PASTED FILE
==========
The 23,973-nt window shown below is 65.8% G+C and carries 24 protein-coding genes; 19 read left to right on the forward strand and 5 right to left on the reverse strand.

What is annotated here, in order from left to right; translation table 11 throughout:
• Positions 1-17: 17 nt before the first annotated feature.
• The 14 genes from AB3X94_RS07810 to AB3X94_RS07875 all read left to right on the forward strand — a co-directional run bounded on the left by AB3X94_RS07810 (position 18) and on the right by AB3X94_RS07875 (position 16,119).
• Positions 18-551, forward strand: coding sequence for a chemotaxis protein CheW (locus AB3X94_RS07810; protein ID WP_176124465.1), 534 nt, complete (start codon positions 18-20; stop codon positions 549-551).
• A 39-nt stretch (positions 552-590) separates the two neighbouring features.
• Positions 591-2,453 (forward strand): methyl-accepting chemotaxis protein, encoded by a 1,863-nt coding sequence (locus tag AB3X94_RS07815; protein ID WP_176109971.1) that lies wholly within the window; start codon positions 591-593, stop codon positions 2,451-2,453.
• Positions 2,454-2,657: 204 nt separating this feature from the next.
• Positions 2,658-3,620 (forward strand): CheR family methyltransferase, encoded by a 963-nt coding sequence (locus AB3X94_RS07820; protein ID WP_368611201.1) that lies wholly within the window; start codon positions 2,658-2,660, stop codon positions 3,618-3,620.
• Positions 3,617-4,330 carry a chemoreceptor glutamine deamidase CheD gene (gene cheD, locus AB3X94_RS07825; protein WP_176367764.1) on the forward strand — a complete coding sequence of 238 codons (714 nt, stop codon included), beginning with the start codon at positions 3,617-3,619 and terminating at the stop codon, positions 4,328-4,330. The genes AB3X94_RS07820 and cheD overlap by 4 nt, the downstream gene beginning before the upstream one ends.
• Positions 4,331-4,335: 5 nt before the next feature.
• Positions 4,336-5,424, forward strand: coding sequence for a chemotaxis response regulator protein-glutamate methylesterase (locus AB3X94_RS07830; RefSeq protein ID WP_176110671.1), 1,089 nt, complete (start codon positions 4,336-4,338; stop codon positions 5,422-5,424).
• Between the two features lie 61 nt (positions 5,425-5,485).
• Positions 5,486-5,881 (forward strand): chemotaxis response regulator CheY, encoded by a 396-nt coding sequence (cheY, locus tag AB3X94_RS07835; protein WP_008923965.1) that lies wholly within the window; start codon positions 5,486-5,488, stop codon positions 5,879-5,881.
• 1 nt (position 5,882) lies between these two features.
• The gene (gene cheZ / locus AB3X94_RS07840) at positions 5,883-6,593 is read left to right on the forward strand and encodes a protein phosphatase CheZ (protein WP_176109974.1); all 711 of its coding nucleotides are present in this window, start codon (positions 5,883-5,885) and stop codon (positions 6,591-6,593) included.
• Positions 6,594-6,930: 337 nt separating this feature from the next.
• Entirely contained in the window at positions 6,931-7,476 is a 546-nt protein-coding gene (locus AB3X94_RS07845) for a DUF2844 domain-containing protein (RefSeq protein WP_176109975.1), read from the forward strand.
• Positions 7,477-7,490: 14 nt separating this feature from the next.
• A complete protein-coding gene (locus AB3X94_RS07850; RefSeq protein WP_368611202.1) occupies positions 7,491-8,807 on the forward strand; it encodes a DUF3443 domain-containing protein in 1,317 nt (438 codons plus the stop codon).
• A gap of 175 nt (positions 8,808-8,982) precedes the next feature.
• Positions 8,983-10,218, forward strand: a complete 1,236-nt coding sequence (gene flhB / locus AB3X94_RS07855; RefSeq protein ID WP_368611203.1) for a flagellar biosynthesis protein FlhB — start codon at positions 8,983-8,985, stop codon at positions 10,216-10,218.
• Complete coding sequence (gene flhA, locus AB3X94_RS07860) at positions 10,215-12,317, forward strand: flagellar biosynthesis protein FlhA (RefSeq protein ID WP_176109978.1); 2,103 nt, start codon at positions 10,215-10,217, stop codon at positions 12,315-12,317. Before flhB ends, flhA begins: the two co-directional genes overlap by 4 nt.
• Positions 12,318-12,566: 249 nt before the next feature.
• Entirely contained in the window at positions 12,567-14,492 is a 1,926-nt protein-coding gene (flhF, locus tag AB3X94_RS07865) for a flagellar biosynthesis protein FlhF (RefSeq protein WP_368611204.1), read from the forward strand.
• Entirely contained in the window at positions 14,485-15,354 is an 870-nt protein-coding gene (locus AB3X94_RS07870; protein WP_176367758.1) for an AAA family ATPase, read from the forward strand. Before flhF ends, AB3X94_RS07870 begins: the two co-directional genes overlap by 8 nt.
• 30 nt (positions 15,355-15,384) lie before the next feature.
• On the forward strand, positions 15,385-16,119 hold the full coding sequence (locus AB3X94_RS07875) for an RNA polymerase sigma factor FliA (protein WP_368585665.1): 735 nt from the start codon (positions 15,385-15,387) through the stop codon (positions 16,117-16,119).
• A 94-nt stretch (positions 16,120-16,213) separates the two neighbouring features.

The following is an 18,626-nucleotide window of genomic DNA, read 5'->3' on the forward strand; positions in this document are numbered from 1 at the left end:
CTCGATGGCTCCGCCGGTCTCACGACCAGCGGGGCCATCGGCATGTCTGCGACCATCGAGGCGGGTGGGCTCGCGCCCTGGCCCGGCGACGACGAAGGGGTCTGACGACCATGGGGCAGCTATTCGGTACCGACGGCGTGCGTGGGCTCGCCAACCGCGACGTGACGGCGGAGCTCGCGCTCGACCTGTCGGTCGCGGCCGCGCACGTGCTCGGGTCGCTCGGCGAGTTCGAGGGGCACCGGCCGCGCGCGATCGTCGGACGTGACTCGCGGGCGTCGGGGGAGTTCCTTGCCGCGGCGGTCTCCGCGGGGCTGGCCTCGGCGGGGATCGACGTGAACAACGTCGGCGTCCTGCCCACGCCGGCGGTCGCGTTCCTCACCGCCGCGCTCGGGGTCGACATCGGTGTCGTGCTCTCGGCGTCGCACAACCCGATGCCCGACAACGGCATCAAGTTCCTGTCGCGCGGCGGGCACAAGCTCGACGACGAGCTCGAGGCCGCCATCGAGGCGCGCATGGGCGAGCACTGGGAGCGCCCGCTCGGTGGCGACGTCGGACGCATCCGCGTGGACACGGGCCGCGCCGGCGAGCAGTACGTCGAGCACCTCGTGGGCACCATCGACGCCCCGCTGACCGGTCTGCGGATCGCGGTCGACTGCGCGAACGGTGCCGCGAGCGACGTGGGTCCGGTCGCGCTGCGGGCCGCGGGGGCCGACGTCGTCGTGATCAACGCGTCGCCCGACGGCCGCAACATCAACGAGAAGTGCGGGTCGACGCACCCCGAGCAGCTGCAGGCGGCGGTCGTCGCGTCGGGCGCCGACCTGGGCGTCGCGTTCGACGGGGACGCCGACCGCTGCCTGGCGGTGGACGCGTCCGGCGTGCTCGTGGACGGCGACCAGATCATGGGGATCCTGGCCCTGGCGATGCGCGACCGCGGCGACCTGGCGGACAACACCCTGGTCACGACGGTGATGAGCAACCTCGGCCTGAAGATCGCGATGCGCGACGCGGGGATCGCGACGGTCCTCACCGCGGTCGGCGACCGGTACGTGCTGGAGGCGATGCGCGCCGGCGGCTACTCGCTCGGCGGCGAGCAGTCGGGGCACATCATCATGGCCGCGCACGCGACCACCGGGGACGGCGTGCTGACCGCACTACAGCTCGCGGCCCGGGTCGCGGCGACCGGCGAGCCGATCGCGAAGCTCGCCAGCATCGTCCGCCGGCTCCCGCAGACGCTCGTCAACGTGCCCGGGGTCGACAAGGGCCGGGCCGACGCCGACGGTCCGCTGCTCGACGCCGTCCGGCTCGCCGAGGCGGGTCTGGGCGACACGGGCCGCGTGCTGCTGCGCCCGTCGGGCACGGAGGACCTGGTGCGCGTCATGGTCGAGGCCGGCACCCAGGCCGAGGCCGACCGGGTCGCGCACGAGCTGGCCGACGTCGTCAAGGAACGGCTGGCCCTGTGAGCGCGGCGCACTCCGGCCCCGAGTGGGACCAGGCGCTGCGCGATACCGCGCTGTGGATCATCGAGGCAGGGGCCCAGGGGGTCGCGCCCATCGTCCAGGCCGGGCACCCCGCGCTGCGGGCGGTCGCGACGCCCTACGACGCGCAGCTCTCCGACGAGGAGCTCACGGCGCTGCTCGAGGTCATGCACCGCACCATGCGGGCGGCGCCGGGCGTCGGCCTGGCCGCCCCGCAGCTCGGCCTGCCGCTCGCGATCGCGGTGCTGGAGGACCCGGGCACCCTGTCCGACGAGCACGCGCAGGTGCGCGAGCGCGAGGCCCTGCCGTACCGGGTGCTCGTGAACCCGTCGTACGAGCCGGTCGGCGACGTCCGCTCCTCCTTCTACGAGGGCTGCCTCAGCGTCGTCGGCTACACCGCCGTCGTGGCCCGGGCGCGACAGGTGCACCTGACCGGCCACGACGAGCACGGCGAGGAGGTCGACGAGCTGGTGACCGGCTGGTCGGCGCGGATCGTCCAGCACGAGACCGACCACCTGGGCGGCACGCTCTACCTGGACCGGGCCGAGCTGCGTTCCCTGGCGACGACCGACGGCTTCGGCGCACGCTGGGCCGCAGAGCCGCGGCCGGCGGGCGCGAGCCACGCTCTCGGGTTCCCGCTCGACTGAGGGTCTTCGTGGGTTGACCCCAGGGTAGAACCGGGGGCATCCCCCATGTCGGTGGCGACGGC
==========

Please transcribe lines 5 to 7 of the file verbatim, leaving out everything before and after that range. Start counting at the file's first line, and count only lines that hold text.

• Positions 18-551, forward strand: coding sequence for a chemotaxis protein CheW (locus AB3X94_RS07810; protein ID WP_176124465.1), 534 nt, complete (start codon positions 18-20; stop codon positions 549-551).
• A 39-nt stretch (positions 552-590) separates the two neighbouring features.
• Positions 591-2,453 (forward strand): methyl-accepting chemotaxis protein, encoded by a 1,863-nt coding sequence (locus tag AB3X94_RS07815; protein ID WP_176109971.1) that lies wholly within the window; start codon positions 591-593, stop codon positions 2,451-2,453.